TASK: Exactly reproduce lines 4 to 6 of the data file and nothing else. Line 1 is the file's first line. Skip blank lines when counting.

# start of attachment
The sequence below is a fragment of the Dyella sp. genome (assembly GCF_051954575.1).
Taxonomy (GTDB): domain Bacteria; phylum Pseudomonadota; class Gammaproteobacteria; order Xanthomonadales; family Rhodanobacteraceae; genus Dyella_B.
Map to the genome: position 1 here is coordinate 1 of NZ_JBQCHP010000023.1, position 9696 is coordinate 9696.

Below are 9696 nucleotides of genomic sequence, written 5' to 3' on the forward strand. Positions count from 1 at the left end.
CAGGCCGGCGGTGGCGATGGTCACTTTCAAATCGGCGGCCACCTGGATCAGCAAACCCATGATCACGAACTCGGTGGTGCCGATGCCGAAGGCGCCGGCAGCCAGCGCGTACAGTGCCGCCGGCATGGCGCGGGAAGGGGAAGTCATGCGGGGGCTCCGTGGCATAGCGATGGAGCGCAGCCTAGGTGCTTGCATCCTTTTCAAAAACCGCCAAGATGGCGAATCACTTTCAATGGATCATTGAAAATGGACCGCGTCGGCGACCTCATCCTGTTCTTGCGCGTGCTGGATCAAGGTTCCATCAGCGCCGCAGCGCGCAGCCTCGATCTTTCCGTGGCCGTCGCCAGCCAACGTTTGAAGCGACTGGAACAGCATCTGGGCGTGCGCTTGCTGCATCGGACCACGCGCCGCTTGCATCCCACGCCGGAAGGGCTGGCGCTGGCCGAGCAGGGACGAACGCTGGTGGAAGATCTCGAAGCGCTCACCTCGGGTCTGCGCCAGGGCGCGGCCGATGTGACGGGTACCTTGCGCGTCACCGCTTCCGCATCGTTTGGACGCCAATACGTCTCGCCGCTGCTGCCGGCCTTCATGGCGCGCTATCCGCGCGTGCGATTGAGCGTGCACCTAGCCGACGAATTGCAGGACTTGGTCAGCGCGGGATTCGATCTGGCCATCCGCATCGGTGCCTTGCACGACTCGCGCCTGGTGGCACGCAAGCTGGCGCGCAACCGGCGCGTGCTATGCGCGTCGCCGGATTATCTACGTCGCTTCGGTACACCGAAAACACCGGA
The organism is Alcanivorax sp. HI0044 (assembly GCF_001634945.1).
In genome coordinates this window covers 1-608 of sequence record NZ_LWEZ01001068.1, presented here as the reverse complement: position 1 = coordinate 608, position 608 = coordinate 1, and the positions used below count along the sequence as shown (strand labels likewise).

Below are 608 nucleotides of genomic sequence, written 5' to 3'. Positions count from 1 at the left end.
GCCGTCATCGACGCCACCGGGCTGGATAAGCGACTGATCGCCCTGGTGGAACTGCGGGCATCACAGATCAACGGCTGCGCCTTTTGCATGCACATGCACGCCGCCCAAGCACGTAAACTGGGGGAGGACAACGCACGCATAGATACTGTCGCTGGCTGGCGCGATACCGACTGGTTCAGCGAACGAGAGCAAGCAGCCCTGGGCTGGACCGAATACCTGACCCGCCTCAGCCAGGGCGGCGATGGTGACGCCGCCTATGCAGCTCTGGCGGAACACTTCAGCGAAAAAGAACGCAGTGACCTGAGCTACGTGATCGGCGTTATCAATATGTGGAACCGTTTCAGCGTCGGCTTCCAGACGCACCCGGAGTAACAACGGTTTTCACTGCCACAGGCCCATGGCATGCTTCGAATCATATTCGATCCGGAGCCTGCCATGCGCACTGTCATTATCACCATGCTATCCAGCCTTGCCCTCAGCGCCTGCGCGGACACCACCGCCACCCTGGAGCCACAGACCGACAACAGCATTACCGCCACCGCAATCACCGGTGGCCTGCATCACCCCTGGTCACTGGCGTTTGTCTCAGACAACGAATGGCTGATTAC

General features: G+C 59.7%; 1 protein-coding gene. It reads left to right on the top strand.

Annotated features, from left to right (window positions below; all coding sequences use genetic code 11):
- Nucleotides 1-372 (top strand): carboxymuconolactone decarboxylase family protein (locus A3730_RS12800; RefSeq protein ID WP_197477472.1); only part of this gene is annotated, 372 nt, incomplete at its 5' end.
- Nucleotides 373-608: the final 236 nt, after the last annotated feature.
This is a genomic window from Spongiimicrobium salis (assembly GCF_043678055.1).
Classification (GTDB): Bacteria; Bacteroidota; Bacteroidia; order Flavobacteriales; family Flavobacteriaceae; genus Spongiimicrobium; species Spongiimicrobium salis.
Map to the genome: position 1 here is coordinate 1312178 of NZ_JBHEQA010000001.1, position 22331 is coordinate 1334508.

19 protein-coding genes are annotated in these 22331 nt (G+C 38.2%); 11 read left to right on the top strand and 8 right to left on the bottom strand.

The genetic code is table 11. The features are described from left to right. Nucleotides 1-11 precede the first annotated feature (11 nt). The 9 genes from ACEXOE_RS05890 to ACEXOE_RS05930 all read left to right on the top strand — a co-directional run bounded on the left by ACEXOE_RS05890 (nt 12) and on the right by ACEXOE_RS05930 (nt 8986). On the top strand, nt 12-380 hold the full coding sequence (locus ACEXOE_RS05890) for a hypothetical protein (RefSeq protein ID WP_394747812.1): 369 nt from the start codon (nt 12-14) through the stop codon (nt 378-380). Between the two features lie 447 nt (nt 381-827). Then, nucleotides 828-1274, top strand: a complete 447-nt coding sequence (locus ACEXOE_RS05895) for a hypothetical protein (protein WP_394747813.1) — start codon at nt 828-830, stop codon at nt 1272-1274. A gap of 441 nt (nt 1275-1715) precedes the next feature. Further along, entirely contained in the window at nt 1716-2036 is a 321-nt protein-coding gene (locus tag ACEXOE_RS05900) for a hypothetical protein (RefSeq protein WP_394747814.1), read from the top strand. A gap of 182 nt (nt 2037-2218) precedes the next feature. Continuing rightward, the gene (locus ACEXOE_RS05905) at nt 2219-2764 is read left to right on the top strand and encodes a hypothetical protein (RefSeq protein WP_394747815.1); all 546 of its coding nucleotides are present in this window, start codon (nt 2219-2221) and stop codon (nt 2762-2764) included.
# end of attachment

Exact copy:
Below are 9696 nucleotides of genomic sequence, written 5' to 3' on the forward strand. Positions count from 1 at the left end.
CAGGCCGGCGGTGGCGATGGTCACTTTCAAATCGGCGGCCACCTGGATCAGCAAACCCATGATCACGAACTCGGTGGTGCCGATGCCGAAGGCGCCGGCAGCCAGCGCGTACAGTGCCGCCGGCATGGCGCGGGAAGGGGAAGTCATGCGGGGGCTCCGTGGCATAGCGATGGAGCGCAGCCTAGGTGCTTGCATCCTTTTCAAAAACCGCCAAGATGGCGAATCACTTTCAATGGATCATTGAAAATGGACCGCGTCGGCGACCTCATCCTGTTCTTGCGCGTGCTGGATCAAGGTTCCATCAGCGCCGCAGCGCGCAGCCTCGATCTTTCCGTGGCCGTCGCCAGCCAACGTTTGAAGCGACTGGAACAGCATCTGGGCGTGCGCTTGCTGCATCGGACCACGCGCCGCTTGCATCCCACGCCGGAAGGGCTGGCGCTGGCCGAGCAGGGACGAACGCTGGTGGAAGATCTCGAAGCGCTCACCTCGGGTCTGCGCCAGGGCGCGGCCGATGTGACGGGTACCTTGCGCGTCACCGCTTCCGCATCGTTTGGACGCCAATACGTCTCGCCGCTGCTGCCGGCCTTCATGGCGCGCTATCCGCGCGTGCGATTGAGCGTGCACCTAGCCGACGAATTGCAGGACTTGGTCAGCGCGGGATTCGATCTGGCCATCCGCATCGGTGCCTTGCACGACTCGCGCCTGGTGGCACGCAAGCTGGCGCGCAACCGGCGCGTGCTATGCGCGTCGCCGGATTATCTACGTCGCTTCGGTACACCGAAAACACCGGA
The organism is Alcanivorax sp. HI0044 (assembly GCF_001634945.1).